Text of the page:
(This article originally appeared on Dave Kurlan’s blog)
Following up yesterday’s Moneyball article, here are some more new things for you to think about.
When your salespeople are in front of or on the phone with prospects, do they ever think in terms of whether their prospects:
- Want what you’re selling?
- Need what you’re selling?
- Must solve a problem that you can solve?
- Don’t care?
Let’s discuss the implications of each:
If your prospects want what you sell, they are asking themselves:
- Is it practical?
- Do I really need it?
- Can I afford it?
- Is the timing right?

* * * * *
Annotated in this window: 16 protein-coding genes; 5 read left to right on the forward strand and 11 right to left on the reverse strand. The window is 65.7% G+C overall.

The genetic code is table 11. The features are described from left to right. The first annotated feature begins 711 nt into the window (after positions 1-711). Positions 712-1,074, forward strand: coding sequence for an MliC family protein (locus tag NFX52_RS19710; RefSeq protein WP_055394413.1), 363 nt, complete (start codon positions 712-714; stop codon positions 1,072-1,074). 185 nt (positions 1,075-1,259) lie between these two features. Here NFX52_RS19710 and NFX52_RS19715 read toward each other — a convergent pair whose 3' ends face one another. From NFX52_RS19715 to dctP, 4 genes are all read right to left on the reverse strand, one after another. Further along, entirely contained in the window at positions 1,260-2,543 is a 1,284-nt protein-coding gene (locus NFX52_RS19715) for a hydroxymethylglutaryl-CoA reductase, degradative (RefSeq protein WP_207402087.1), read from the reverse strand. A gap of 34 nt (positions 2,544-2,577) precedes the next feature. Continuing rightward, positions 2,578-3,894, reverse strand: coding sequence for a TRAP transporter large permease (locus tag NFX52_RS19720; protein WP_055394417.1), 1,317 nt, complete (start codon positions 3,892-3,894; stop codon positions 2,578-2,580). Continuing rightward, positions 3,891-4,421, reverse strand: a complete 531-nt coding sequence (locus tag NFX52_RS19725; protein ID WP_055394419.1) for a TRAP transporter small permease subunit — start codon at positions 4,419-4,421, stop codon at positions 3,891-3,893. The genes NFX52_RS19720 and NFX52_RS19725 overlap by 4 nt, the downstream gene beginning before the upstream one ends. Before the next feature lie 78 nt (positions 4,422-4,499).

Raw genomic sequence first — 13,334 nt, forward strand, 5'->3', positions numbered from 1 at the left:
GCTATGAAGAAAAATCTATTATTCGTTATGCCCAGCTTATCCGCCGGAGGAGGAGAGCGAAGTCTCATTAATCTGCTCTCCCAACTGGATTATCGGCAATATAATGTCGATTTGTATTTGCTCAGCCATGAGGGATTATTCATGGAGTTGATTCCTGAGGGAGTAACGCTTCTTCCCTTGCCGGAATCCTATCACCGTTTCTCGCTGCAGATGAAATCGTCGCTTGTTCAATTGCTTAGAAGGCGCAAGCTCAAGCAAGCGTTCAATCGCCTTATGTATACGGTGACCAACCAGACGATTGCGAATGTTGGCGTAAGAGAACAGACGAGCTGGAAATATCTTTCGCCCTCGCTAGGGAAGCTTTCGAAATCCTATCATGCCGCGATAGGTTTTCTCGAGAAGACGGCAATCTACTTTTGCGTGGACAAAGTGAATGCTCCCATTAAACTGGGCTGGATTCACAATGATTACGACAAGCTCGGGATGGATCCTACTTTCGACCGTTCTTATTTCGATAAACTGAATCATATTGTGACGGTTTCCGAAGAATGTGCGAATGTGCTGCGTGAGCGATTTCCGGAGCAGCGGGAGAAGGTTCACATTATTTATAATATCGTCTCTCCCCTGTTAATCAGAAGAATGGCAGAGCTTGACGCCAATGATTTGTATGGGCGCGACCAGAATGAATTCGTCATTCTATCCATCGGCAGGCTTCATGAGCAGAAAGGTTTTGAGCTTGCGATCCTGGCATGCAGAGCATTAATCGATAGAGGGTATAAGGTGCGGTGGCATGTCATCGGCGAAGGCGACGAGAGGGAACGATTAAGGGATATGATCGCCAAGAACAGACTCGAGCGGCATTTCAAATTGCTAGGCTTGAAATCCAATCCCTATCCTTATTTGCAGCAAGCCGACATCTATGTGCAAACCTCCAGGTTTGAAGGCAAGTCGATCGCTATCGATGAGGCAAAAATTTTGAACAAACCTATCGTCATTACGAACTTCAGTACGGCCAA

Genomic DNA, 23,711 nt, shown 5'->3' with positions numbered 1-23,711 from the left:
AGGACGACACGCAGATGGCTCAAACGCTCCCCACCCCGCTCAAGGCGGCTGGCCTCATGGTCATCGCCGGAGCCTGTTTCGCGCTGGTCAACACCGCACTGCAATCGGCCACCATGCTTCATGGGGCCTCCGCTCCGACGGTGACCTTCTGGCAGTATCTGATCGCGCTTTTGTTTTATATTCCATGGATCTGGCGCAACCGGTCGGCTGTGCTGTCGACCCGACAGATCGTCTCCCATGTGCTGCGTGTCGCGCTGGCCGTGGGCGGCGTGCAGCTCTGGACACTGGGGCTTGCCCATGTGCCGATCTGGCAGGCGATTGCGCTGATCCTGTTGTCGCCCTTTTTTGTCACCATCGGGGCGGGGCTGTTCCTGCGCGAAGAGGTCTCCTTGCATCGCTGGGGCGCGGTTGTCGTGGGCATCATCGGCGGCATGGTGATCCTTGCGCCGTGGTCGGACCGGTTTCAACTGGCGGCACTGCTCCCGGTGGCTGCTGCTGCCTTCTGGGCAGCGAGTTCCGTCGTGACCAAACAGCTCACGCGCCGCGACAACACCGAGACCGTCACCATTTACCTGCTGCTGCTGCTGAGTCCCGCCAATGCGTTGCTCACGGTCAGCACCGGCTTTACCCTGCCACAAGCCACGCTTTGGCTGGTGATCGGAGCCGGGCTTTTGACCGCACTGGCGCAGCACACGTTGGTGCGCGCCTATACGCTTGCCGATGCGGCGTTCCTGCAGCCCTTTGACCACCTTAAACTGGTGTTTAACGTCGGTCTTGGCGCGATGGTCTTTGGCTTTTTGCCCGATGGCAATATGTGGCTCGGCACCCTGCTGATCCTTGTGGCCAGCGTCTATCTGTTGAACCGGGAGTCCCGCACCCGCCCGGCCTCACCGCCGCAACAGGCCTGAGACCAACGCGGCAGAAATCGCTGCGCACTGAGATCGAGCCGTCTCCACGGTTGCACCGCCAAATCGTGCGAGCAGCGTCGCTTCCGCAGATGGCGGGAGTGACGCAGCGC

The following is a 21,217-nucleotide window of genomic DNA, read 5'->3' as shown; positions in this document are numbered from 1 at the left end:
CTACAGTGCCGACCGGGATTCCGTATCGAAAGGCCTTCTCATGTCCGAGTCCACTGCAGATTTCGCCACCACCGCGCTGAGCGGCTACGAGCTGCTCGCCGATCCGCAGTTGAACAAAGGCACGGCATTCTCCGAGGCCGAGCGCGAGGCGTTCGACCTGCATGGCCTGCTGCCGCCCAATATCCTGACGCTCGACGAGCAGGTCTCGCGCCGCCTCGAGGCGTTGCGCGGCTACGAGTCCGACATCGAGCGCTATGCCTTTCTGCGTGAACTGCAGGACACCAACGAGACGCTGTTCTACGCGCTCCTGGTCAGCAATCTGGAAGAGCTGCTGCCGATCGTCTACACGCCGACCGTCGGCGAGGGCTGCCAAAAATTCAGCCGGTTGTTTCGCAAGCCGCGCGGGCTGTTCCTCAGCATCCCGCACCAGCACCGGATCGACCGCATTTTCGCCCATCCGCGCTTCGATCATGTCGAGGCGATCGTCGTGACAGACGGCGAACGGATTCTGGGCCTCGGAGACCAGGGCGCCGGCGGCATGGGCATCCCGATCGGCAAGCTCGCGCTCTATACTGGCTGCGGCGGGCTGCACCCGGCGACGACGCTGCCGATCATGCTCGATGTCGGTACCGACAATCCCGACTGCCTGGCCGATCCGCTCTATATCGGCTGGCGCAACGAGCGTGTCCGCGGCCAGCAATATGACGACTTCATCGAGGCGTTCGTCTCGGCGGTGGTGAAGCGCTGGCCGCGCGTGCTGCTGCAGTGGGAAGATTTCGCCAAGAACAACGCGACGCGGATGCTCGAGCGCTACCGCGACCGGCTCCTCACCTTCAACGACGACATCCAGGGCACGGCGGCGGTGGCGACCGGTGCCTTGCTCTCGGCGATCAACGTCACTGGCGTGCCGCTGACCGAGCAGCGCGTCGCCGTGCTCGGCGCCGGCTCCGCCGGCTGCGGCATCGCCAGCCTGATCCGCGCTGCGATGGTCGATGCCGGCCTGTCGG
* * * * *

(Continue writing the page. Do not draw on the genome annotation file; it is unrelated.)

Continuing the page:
- Is this who I want to buy it from?
- Is this the one I want?
- Do I want it?
- Do I need it now?
- What’s it going to cost?
- Who should I get it from?
- Who can best solve my problem?
- Who can do it now?
- Who can do it right – the first time?
- Who can get it completed quickly?
- Why me? or Why? If prospects know they will buy (think expiring copier lease) then it’s simply a case of your salespeople getting them to choose your company. Why me? If prospects weren’t aware that they were going to buy (think no money in the budget for the product or service) then it’s a case of your salespeople selling them on the concept of buying. Why?
- Through? or To? If your salespeople sell through a channel (distributors, VAR’s, brokers, dealers, retailers, resellers, etc.) then they are selling through and may have little influence on whether the end-user buys. In this case they are coaches to their channel. If your salespeople sell directly to end users then they are in control of their own destiny.